Ringgz

Ringgz is a strategy game for two, three or four players. And yes, it is as strategically interesting with three as it is with two or four.

The object of the game is to occupy the most territory. You do this by putting a ring (wooden, of course) around the chosen point of territory. There are different size rings – three of different diameters, and one, solid, cylindrical core. You can put a larger ring around a smaller ring, or a smaller ring inside a larger ring. You can put a ring around any point of territory orthogonally adjacent to any other place you have put your ring. The player who gains a territory is the one who has the majority of rings around a point. Since there are a total of four concentric layers, you can easily tie. On the other hand, if yours is the only ring, at the end of the game, that point of territory is also yours. And then there are the large solid discs that you can play – not to gain territory, but to open up the opportunity (so you can claim a vertically or horizontally adjacent point next turn).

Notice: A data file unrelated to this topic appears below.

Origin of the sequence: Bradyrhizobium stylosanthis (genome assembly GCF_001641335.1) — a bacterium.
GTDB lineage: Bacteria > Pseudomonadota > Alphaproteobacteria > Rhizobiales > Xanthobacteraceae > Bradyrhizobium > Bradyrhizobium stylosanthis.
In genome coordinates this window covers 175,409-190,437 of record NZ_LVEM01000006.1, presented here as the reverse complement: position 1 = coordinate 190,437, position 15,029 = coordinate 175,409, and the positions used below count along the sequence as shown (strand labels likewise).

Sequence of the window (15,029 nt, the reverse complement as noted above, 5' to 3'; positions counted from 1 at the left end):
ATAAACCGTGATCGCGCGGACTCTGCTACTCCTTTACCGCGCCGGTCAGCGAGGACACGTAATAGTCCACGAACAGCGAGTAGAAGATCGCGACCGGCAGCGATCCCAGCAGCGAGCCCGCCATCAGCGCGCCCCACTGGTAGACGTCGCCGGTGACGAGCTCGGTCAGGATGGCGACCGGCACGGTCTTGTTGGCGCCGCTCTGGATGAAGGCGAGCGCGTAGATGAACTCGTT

Rife, rife I say with strategic implications, each all subtle and delicious, revealing themselves at different times during the game, and still other times when you play again.

It’s not the kind of game that makes you laugh, unless you think it’s funny when you do stupid things. Which you will, and it is.

The pieces are made of wood. The board is made of wood. It’s a game well-worth the care with which it was designed and produced.

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